In 2010 the massive growth in data, primarily from smartphones and tablets, introduced new challenges to mobile operators forcing them to rethink the way they manage and support the surge in data. Dan Hays, a partner at consultant firm PRTM, estimated that Verizon Wireless spent $17 billion alone improving its network in 2009, and AT&T spent about $19 billion in 2010 on upgrades, with about half going towards the launch of its 4G network venture with Clearwire.
With total spending by operators exceeding $50B in 2010 on network improvements alone, operators are working hard to make their networks faster, smarter and more efficient. Most of the existing solutions on the market to improve network performance deal with only one aspect of the problem- increasing the size and scope of the networks.
As mobile media explodes and end-users turn to their portable devices to view and share videos, music, and apps, the pressure for bigger, faster networks has grown. Although this addresses the need for ‘bigger pipes’ to transport more data, it does not take into account the type of data being shared. Bandwidth addresses mobile video applications, but fails to take into account the vast array of other mobile applications and end-user behavior. Many factors contribute to the massive growth in data including more sophisticated devices, end-user behavior, and advanced mobile applications-all contributing to an enormous amount of data traffic.
It seems that not only have operators experienced significant challenges, but device manufacturers have as well. With increasingly sophisticated devices, challenges with limited battery life are driven by end-users accessing multiple apps simultaneously and devices constantly accessing the network. Smartphones and their ‘always on’, chatty mobile applications receive frequent updates and regularly poll the network. These constant requests cause the device battery to drain rapidly. The proprietary approach by organizations such as Nokia Siemens and Qualcomm has been to address this issue by rapidly disconnecting from the network once updates are sent or received. Fast dormancy succeeds in improving battery life; however, it puts a heavy load on mobile networks.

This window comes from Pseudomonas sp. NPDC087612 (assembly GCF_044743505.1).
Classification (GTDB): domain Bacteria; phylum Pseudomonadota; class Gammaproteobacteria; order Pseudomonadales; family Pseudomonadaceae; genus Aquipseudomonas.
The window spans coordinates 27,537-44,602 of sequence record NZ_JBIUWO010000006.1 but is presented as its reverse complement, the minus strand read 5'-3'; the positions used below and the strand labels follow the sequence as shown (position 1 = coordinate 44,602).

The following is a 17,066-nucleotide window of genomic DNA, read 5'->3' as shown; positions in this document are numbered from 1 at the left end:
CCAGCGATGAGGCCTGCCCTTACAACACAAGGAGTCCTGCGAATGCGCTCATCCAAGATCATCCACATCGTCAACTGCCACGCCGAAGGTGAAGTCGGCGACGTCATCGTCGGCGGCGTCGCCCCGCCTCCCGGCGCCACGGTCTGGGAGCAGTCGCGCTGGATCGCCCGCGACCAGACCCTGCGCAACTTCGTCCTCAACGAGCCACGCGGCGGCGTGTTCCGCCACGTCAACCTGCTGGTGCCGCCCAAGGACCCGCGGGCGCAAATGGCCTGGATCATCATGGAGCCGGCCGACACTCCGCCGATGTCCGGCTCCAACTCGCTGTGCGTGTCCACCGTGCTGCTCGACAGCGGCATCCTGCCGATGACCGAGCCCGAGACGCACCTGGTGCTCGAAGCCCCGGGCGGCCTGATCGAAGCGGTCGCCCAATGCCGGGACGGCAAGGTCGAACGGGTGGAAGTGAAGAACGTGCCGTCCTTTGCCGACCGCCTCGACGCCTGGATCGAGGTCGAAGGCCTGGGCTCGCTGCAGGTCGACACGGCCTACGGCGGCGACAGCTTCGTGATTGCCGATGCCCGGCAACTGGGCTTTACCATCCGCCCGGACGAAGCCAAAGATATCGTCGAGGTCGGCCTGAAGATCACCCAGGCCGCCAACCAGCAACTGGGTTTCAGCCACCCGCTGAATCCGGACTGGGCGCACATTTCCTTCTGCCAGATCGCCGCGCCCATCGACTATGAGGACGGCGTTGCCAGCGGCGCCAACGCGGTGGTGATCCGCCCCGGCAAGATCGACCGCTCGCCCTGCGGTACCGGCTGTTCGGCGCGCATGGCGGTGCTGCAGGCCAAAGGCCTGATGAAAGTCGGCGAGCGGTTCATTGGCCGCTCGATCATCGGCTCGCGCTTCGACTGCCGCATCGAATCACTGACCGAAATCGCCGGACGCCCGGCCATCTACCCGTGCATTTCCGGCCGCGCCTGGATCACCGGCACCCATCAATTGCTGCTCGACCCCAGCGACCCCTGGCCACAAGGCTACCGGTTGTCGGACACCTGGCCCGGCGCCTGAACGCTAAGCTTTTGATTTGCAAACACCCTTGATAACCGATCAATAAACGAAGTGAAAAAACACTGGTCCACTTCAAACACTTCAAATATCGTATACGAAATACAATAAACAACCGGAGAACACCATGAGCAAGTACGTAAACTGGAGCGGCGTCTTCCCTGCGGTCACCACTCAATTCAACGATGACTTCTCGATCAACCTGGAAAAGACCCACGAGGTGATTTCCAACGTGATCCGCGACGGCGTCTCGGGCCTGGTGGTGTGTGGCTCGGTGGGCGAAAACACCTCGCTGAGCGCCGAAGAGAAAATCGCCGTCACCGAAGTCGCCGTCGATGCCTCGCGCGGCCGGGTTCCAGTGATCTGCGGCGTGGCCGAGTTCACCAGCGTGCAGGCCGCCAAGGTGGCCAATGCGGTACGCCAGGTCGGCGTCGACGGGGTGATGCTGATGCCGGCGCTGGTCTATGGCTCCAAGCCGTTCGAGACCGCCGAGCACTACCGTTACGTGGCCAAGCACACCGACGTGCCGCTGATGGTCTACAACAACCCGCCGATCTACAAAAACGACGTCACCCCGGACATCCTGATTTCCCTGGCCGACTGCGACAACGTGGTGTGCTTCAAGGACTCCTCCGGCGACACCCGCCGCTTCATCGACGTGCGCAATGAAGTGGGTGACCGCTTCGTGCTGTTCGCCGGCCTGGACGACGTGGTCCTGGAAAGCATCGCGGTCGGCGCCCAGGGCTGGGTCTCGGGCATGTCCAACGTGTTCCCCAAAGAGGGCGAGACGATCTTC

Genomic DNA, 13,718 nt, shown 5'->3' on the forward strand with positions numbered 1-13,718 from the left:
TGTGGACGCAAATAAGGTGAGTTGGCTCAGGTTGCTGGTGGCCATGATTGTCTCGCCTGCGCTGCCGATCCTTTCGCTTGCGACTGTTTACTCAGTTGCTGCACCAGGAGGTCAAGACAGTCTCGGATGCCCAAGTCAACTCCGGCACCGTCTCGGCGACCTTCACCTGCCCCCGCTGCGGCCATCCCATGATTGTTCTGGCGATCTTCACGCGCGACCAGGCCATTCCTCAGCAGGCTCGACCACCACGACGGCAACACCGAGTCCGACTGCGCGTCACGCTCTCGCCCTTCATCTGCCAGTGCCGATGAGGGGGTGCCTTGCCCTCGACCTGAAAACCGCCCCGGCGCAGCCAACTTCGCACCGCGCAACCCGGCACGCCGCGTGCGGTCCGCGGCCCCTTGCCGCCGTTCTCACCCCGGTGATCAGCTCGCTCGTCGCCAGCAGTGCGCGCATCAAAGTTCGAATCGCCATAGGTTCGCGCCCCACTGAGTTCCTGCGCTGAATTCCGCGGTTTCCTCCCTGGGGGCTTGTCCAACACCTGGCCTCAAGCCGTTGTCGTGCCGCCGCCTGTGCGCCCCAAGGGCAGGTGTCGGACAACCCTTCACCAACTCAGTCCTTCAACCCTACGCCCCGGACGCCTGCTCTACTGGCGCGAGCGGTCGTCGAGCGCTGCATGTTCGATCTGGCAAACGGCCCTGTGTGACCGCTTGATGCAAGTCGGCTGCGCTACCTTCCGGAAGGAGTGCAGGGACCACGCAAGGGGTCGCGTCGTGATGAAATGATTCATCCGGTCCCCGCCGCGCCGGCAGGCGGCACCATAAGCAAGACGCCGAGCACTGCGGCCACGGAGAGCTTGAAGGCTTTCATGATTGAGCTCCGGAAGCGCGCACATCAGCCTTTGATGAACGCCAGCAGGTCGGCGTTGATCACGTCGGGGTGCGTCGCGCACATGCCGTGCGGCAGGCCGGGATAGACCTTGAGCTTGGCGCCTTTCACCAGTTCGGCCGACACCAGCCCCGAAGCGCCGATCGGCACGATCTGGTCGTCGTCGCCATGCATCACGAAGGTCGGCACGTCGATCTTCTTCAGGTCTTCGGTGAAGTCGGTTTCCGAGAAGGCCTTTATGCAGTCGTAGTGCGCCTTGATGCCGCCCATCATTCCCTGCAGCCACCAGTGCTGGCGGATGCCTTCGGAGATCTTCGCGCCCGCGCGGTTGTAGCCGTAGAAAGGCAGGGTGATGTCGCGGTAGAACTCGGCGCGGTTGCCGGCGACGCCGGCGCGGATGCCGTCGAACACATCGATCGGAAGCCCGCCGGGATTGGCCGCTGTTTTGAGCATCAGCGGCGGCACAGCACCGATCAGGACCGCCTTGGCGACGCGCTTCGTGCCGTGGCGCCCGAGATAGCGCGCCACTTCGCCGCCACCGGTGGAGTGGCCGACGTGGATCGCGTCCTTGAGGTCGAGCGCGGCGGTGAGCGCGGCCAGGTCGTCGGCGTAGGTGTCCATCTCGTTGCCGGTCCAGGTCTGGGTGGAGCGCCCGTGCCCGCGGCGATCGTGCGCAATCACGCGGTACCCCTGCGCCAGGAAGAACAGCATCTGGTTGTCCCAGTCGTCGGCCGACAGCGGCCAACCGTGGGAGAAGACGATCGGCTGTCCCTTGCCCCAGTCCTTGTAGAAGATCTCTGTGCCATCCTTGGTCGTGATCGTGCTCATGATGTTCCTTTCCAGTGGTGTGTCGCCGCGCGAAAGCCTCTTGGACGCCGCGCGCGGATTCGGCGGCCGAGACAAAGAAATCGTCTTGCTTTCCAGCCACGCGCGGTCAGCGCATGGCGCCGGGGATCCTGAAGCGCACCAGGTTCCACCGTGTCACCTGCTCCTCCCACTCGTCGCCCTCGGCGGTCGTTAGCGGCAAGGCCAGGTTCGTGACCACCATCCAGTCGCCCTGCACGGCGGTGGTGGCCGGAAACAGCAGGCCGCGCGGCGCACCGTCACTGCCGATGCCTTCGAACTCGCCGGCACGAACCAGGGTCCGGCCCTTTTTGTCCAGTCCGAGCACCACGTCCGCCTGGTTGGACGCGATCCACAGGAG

The constant connections and disconnections increase the amount of signaling traffic, which lowers the performance of the network overall-again passing the torch onto the operators and forcing them to increase bandwidth and network access. It becomes a cat and mouse game, with no one getting ahead in the end.
Although more sophisticated versions of fast dormancy have been developed to address both the device battery and network congestion, these solutions fail to take into account all the elements that are contributing to the mobile data tsunami. There are multiple factors that contribute to the proliferation of data: the end-user, mobile devices, mobile applications, and the network. As mobile devices evolve, so do the various elements associated with them-availability, apps, user behavior, location-completely changing the way the network interacts with the device and the application. A complete, end-to-end solution that addresses all elements is necessary in order for operators and devices manufacturers to successfully support both the shift in mobile devices and the surge in data.